The Second Punic War

Lots were then drawn in a very solemn manner, according to the Roman custom on such occasions, to decide on the assignment of these two armies to the respective consuls. The one destined to meet Hannibal on his way from Spain, fell to a consul named Cornelius Scipio. The name of the other was Sempronius. 1t devolved on him, consequently, to take charge of the expedition destined to Sicily and Africa. When all the arrangements were thus made, the question was finally put, in a very solemn and formal manner, to the Roman people for their final vote and decision. “Do the Roman people decide and decree that war shall be declared against the Carthaginians?” The decision was in the affirmative. The war was then proclaimed with the usual imposing ceremonies. Sacrifices and religious celebrations followed, to propitiate the favor of the gods, and to inspire the soldiers with that kind of courage and confidence which the superstitious, however wicked, feel when they can imagine themselves under the protection of Heaven. These shows and spectacles being over, all things were ready.

In the mean time Hannibal was moving on, as the spring advanced, toward the banks of the Iberus, that frontier stream, the crossing of which made him an invader of what was, in some sense, Roman territory. He boldly passed the stream, and moved forward along the coast of the Mediterranean, gradually approaching the Pyrenees, which form the z boundary between France and Spain. His soldiers hitherto did rot know what his plans were. It is very little the custom now for military and naval commanders to communicate to their men much information about their designs, and it was still less the custom then; and besides, in those days, the common soldiers had no access to those means of information by which news of every sort is now so universally diffused. Thus, though all the officers of the army, and well-informed citizens, both in Rome and Carthage, anticipated and understood Hannibal’s designs, his own soldiers, ignorant and degraded, knew nothing except that they were to go on some distant and dangerous service. They, very likely, had no idea whatever of Italy or of Rome, or of the magnitude of the possessions, or of the power held by the vast empire which they were going to invade.

When, however, after traveling day after day, they Came to the foot of the Pyrenees, and found that they were really going to pass that mighty chain of mountains, and for this purpose were actually entering its wild and gloomy defiles, the courage of some of them failed, and they began to murmur. The discontent and alarm were, in fact, so great, that one corps, consisting of about three thousand men, left the camp in a body, and moved back toward their homes. On inquiry, Hannibal found that there were ten thousand more that were in a similar state of feeling. His whole force consisted of over one hundred thousand. And now what does the reader imagine that Hannibal would do in such an emergency? Would he return in pursuit of these deserters, to recapture and destroy them as a terror to the rest? Or would he let them go, and attempt by words of conciliation and encouragement to confirm and save those that yet remained? He did neither. He called together the ten thousand discontented troops that were still in his camp, and told them that, since they were afraid to accompany his army, or unwilling to do so, they might return. He wanted none in his service who had not the courage and the fortitude to go on wherever he might lead. He would not have the faint-hearted and the timid in his army. They would only be a burden to load down and impede the courage and energy of the rest. So saying, he gave orders for them to return, and with the rest of the army, whose resolution and ardor were redoubled by this occurrence, he moved on through the passes of the mountains.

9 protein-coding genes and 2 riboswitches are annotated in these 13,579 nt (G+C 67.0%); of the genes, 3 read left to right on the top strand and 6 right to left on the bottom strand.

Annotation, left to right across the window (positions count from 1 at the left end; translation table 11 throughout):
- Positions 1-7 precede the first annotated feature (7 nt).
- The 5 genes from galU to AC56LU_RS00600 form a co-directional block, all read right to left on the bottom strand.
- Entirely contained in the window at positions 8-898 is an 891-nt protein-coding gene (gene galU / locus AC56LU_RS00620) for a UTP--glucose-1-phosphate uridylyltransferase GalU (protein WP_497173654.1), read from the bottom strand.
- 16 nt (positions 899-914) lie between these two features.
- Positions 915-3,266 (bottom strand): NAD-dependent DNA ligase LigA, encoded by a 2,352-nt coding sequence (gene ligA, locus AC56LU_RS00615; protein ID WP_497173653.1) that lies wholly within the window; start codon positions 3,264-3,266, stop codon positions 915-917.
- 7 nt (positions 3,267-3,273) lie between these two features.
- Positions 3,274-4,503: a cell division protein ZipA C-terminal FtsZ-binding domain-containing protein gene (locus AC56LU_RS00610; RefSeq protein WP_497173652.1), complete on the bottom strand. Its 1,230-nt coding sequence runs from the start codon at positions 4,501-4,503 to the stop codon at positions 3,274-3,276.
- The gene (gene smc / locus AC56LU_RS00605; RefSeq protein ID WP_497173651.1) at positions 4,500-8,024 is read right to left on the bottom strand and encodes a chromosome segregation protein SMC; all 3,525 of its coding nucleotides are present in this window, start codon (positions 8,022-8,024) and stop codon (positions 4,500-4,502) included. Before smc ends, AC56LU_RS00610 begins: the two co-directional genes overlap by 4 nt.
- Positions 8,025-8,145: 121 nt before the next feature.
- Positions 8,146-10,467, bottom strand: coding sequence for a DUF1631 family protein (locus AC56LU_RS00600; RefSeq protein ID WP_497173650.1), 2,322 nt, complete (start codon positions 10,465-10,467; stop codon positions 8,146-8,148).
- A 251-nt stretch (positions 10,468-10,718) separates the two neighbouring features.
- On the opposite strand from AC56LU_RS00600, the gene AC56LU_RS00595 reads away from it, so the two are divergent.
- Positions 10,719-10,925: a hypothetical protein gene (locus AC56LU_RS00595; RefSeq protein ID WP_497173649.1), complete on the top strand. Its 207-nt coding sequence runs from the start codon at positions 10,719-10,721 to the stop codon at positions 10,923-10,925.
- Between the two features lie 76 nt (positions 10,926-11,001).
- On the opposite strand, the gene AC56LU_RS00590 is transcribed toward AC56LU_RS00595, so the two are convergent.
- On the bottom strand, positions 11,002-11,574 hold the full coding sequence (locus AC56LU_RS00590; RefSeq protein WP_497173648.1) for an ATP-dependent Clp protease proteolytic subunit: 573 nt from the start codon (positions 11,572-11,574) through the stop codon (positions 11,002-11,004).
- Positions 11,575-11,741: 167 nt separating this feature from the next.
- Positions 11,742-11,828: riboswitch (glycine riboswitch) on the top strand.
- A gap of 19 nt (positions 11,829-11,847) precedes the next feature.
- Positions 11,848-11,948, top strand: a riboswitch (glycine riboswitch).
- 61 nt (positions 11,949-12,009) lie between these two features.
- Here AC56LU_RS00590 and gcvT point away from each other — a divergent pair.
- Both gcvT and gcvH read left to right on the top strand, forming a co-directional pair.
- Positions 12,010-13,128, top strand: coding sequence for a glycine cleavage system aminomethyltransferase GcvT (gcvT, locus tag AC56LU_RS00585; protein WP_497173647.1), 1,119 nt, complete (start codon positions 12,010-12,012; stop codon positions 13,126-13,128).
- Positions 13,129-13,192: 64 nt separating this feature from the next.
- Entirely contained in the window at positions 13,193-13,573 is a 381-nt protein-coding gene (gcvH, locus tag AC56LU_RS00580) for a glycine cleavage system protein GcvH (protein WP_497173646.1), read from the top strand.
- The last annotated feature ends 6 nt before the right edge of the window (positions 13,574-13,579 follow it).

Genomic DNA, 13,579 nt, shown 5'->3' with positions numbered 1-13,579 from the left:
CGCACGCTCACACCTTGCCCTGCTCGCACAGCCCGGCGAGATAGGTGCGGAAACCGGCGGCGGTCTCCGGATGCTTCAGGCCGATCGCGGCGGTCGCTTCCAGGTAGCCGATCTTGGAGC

This act of Hannibal, in permitting his discontented soldiers to return, had all the effect of a deed of generosity in its influence upon the minds of the soldiers who went on. We must not, however, imagine that it was prompted by a spirit of generosity ‘at all. It was policy. A seeming generosity was, in this case, exactly what was wanted to answer his .ends. Hannibal was mercilessly cruel in all cases where he imagined that severity was demanded. It requires great sagacity sometimes in a commander, to know when he must punish, and when it is wisest overlook and forgive. Hannibal, like Alexander and Napoleon, possessed this sagacity in a very high degree; and it was, doubtless, the exercise of that principle alone which prompted his action on this “occasion.
Thus Hannibal passed the Pyrenees. The next difficulty that he anticipated was in crossing the river Rhone.